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US delegation specializing in military affairs visits Taiwan

The U.S. will give support for Taiwan in terms of enhancing defense capability, says a U.S. official

U.S. Senator James Inhofe (left) and Taiwan's Foreign Minster David Lee

U.S. Senator James Inhofe (left) and Taiwan's Foreign Minster David Lee (CNA photo)

TAIPEI (Taiwan News) — A delegation from the U.S. Senate and House Committee on Armed Services visited Taiwan on February 20.

Even though it is almost certain that the visit would be centered around the discussion of a new round of American armaments and military equipment sales to Taiwan, the delegation, led by Republican Senator James Inhofe, made no mention of what specific items were being discussed on the negotiation table when speaking to the Taiwanese media on Wednesday.

Referring to Taiwan’s need of military purchases from the U.S., Inhofe, having co-chaired the Senate Taiwan Caucus, a bi-partisan group established in 2003, for over a decade, assured that Taiwan would “have our fullest cooperation.”

“We have a lot of manufacturers that really want to deal with Taiwan,” said Inhofe, adding that the U.S. government would give full support in terms of enhancing Taiwan’s defense capability that benefits both countries.

“We are arguably your best partner and you’re our best partner, too,” added Inhofe.

Republican Senator Michael Rounds also weighed in and said in terms of the U.S. military cooperation and relationship with countries in the region, “we want to be able to train and work with our allies.”

The delegation said apart from discussing military affairs with government leaders in Taiwan, it would also be looking to trade and economic cooperation between the U.S. and Taiwan, particularly in fields such as energy and grain products.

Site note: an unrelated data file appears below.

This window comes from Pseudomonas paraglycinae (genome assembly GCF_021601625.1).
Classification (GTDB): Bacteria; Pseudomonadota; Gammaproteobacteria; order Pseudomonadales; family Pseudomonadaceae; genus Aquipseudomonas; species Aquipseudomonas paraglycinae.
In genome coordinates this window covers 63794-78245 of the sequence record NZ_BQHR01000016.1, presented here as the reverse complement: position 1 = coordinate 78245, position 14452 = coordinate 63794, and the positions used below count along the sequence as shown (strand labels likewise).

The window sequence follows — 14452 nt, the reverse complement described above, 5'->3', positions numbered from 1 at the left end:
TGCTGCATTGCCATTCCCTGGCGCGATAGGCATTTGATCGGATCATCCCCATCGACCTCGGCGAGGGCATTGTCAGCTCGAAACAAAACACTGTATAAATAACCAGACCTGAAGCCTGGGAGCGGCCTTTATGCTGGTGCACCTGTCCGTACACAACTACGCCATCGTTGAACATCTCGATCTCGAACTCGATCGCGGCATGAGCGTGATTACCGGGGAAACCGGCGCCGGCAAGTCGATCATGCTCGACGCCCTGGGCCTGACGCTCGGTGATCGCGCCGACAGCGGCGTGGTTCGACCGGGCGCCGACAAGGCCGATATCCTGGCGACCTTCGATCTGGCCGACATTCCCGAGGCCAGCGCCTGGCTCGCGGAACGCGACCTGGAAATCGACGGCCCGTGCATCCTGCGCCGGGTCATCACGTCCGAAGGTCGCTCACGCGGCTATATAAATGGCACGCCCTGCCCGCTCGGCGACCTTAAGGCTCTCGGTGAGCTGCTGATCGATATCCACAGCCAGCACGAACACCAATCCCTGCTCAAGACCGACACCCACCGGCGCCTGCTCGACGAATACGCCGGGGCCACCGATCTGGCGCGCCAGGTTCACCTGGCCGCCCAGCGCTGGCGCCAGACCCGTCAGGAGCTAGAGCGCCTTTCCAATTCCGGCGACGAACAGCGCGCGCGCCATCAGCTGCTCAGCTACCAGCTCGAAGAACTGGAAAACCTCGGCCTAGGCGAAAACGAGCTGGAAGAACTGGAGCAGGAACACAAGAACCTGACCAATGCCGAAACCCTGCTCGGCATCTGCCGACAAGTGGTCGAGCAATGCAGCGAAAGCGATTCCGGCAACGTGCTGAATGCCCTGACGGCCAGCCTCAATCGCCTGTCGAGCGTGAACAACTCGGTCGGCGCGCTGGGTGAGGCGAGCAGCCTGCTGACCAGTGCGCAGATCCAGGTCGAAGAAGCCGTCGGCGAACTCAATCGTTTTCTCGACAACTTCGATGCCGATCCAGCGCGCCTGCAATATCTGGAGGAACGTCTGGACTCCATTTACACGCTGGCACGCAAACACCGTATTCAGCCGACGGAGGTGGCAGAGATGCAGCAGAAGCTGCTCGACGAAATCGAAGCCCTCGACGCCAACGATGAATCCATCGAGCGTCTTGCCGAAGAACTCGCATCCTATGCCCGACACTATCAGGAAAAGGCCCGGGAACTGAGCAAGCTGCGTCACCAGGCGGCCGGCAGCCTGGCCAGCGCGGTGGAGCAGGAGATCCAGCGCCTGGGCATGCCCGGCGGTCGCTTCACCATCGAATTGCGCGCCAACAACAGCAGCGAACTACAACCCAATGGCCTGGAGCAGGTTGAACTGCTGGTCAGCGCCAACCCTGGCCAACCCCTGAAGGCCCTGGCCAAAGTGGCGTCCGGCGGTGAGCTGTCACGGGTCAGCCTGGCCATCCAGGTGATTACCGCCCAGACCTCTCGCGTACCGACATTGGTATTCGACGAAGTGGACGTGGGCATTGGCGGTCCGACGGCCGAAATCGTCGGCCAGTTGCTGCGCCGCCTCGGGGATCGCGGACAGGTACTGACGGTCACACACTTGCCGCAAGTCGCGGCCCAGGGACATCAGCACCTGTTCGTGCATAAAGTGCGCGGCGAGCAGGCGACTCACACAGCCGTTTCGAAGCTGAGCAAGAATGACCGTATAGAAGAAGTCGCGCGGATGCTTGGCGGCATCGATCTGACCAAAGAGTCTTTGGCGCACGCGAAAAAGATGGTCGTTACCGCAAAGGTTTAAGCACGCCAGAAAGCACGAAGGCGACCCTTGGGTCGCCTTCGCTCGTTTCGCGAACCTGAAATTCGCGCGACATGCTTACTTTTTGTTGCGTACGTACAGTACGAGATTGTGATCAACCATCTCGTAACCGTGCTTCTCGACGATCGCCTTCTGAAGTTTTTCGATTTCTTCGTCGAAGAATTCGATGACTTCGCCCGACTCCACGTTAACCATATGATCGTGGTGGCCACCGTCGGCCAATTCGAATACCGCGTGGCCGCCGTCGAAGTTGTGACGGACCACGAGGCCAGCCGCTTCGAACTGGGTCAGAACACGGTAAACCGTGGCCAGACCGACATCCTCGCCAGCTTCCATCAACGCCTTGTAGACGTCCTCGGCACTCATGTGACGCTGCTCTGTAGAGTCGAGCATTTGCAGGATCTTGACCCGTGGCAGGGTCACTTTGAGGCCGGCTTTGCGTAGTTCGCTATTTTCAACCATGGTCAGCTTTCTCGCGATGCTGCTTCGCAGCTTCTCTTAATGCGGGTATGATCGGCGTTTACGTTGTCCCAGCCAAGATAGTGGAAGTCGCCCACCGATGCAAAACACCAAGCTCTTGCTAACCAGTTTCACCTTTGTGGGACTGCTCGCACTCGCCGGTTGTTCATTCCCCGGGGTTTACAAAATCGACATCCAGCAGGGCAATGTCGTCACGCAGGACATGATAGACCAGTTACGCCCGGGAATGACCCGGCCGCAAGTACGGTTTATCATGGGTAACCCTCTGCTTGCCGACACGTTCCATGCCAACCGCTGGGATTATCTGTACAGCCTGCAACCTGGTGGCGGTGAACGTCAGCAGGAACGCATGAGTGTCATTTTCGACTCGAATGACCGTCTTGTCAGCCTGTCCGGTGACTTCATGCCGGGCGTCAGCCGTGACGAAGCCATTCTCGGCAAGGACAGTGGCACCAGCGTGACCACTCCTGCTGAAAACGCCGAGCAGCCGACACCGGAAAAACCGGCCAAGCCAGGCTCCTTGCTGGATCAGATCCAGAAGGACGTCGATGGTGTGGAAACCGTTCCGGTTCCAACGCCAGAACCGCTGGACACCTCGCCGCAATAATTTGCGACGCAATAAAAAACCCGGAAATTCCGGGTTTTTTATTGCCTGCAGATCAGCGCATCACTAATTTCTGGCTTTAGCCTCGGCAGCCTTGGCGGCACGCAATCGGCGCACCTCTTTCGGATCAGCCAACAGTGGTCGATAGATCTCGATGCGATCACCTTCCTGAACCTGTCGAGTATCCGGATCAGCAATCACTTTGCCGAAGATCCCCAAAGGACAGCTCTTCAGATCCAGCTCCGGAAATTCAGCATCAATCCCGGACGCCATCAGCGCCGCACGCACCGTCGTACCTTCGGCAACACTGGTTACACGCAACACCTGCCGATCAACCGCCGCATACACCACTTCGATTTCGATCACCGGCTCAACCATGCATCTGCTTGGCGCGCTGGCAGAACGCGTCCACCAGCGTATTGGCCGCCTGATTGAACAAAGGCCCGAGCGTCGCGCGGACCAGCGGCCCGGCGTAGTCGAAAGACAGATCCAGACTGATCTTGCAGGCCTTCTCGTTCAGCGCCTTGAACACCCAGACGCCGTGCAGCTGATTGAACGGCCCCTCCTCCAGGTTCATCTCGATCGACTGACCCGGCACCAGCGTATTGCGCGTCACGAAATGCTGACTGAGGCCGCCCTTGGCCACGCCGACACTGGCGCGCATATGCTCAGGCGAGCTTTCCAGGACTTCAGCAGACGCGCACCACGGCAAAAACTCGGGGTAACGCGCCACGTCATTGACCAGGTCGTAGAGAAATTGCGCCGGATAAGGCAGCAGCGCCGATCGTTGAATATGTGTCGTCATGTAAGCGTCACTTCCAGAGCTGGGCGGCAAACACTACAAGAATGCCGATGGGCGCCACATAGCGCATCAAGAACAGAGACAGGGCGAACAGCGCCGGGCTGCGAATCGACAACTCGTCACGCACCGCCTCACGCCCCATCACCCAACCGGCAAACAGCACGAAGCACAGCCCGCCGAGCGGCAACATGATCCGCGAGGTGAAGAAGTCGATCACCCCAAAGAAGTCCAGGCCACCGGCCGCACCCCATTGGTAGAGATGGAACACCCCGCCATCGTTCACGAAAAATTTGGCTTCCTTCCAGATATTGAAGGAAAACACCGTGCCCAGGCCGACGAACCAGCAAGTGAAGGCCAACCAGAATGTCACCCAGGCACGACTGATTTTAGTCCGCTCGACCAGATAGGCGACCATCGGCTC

Before giving a brief interview at the Taipei Guest House, a government property that is rarely opened except for important guests or events, the delegation met with Taiwan President Tsai Ing-wen (蔡英文) in the morning. The president said she looked forward to seeing closer ties between the two countries in 2018.

President Tsai said Taiwan and the U.S. should work to preserve the shared interests and values in response to the changing dynamics in the world.

Given that the two countries had reaped a harvest through working together over the years, especially in U.S. arms sales to Taiwan, mutual trade, and Taiwan’s participation in the international community, the Taiwanese government would continue seeking cooperation with the U.S., added the president.

According to the Ministry of Foreign Affairs, the delegation of 19, including senators, a congressman, and aides, will stay in Taiwan until February 22 for exchanges about Taiwan-U.S. affairs and the issue of regional security.